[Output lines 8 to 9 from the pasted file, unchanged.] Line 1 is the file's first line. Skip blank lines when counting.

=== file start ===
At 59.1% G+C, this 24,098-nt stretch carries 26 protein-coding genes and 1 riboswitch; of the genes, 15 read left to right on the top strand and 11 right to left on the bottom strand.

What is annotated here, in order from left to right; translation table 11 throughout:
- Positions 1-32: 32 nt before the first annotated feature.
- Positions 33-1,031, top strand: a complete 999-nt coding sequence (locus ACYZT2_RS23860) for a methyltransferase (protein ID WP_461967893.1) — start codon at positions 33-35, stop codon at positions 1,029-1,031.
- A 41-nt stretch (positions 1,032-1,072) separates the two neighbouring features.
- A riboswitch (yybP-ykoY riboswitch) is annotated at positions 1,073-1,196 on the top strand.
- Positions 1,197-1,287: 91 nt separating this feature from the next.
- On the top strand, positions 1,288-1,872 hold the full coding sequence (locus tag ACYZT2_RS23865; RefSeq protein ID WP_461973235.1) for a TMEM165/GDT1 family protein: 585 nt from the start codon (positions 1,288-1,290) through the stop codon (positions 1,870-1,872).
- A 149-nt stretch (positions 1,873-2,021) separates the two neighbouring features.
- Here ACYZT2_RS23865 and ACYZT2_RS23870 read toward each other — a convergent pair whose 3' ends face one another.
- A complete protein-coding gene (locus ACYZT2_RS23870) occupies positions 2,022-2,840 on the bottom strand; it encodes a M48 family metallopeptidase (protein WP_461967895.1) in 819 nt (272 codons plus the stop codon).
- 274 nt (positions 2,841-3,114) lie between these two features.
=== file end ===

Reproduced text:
- On the top strand, positions 1,288-1,872 hold the full coding sequence (locus tag ACYZT2_RS23865; RefSeq protein ID WP_461973235.1) for a TMEM165/GDT1 family protein: 585 nt from the start codon (positions 1,288-1,290) through the stop codon (positions 1,870-1,872).
- A 149-nt stretch (positions 1,873-2,021) separates the two neighbouring features.